Monday, July 3, 2023

Uncle Paul - Celia Fremlin

It looks like Celia Fremlin's moment for a revival has finally arrived - 'Uncle Paul' isn't the first attempt that Faber & Faber have made; The Long Shadow and the Hours Before Dawn are also available though I managed to miss these promising-sounding reprints back in 2017 and 18 respectively. It does at least mean that I've got more to look forward to now.

Uncle Paul is narrated from the point of view of Meg, youngest of 3 sisters. The oldest sibling is Mildred now somewhere around 40 and almost 20 years older than Meg, is half-sister to her and Isobel, she bought them up after their mother's death. She was briefly married to the Uncle Paul of the title - until he was arrested for the murder of his first wife. Now 15 years later he's due for release. 

Isabel summons her younger sister to the south coast where she's enduring a caravan holiday with her two sons and new husband to help calm Mildred who is thoroughly worked up. Meg is leaving behind a promising love affair in London for the doubtful pleasures of a family beach holiday, and arrives to find that Isabel is possibly in more of a state than Mildred, with something seemingly very wrong between her and her husband.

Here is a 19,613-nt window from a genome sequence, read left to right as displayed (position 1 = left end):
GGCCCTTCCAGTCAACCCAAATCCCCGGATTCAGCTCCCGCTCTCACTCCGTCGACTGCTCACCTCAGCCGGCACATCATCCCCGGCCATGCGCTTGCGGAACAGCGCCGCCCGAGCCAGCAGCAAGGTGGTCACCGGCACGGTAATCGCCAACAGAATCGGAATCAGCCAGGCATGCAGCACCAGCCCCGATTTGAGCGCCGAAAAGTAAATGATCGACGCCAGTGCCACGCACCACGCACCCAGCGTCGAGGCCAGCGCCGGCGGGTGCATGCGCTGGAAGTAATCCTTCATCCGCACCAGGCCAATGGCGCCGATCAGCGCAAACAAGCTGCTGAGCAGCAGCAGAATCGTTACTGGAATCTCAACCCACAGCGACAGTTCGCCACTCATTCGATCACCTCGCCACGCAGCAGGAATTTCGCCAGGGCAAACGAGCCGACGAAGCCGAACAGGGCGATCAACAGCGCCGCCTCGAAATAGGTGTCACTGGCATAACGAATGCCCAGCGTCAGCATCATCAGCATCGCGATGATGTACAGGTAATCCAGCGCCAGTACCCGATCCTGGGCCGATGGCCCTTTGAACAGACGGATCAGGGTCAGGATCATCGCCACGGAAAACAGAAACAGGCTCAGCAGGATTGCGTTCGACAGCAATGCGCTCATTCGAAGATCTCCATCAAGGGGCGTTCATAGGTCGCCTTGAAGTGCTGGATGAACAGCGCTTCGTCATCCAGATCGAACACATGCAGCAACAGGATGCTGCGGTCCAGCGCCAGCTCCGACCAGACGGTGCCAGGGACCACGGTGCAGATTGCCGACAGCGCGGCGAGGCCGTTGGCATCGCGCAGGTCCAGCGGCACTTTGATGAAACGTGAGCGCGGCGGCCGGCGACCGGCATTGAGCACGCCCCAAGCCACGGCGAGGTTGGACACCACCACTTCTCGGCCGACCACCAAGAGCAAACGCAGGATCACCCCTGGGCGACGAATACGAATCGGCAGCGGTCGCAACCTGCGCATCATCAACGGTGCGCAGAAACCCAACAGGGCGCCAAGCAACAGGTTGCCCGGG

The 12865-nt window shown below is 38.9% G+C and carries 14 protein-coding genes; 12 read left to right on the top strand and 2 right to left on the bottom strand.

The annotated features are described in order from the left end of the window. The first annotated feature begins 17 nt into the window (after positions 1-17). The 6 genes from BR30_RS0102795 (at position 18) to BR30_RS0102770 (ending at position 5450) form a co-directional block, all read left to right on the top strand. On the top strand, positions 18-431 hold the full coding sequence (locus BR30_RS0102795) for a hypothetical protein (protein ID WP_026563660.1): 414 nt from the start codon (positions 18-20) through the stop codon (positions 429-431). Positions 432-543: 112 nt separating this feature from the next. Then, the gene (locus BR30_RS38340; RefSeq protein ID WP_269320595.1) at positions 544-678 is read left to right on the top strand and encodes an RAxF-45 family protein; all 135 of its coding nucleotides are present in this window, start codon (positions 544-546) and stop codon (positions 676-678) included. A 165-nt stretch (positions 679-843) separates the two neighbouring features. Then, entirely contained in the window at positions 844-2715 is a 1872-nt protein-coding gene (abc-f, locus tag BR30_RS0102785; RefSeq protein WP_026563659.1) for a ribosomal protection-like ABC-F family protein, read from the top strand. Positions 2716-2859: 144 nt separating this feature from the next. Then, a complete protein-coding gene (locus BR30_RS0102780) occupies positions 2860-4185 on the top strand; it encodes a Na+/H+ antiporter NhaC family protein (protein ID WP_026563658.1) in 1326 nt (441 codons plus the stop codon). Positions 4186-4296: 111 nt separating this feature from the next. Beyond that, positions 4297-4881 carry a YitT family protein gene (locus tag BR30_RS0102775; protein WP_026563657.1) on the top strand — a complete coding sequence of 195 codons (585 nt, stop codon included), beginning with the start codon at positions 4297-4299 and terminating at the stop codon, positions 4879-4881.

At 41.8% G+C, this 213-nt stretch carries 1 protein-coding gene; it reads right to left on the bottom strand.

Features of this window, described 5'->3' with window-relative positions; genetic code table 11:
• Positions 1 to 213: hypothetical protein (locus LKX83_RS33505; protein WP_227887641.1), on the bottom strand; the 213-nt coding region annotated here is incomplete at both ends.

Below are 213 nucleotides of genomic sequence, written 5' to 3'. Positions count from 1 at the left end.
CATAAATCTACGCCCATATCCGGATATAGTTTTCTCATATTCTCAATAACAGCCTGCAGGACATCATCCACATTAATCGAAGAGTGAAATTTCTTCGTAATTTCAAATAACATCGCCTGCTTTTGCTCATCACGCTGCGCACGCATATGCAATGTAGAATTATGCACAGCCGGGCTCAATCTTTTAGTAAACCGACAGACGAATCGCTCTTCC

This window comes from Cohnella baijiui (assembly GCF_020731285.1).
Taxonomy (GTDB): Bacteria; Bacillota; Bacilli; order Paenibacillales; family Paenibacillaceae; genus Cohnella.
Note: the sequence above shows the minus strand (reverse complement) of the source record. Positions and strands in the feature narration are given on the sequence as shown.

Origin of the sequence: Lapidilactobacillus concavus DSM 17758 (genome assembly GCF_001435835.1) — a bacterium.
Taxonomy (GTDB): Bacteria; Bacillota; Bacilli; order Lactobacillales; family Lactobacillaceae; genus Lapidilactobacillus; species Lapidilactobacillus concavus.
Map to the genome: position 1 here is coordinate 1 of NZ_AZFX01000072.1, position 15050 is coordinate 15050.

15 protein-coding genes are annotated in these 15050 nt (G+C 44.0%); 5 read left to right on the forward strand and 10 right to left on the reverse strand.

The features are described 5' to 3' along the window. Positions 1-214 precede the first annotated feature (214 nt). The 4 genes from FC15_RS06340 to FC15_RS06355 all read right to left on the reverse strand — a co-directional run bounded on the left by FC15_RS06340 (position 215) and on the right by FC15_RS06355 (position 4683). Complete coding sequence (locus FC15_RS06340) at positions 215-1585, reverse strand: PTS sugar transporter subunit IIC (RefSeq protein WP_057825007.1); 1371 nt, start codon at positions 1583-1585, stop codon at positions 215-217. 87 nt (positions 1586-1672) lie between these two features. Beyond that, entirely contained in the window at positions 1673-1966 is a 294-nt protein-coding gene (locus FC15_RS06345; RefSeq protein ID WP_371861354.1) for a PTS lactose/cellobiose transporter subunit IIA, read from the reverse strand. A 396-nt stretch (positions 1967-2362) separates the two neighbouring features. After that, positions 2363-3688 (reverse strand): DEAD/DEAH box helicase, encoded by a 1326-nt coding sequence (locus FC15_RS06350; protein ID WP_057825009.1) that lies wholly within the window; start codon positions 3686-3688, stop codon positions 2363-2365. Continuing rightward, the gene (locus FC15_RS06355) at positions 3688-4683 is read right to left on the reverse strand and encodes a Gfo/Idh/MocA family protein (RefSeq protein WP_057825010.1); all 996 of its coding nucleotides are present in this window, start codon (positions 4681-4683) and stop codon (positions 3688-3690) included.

The strong points here are firstly in the relationships between the sisters, Meg who is young, carefree, and pretty. Isabel, exhausted by balancing the needs of 2 young children against those of her older husband - a man who has spent most of his life in the army and is ill at ease with the disorder she creates and young children. Then there's Mildred, now married to a rich if inattentive man, a little bored, highly strung, and aware that she's aging. All three women have a reckoning to come to over Paul's fate - they all adored him, but did they betray him?

After that, there's the way Fremlin perfectly captures how awful a British caravan holiday can be, especially when it rains. How cramped everything is, the tedious games that very young children need everyone to play, the conventional civilities to be shared with neighbours, the rigidity of social structures, and how here at least for a mother it's no holiday at all. 

And finally - it's a funny book, there's a delicious streak of dark humour running all the way through it - I can't give my favorite quote as it's a spoiler, but the humour both heightens and balances the tension as the book reaches it's a conclusion with a twist I honestly didn't expect. This is a thoroughly absorbing mystery that earns its comparison to Patricia Highsmith.


  1. You've convinced me! I'm going to give this one a try. Sounds like good summer reading.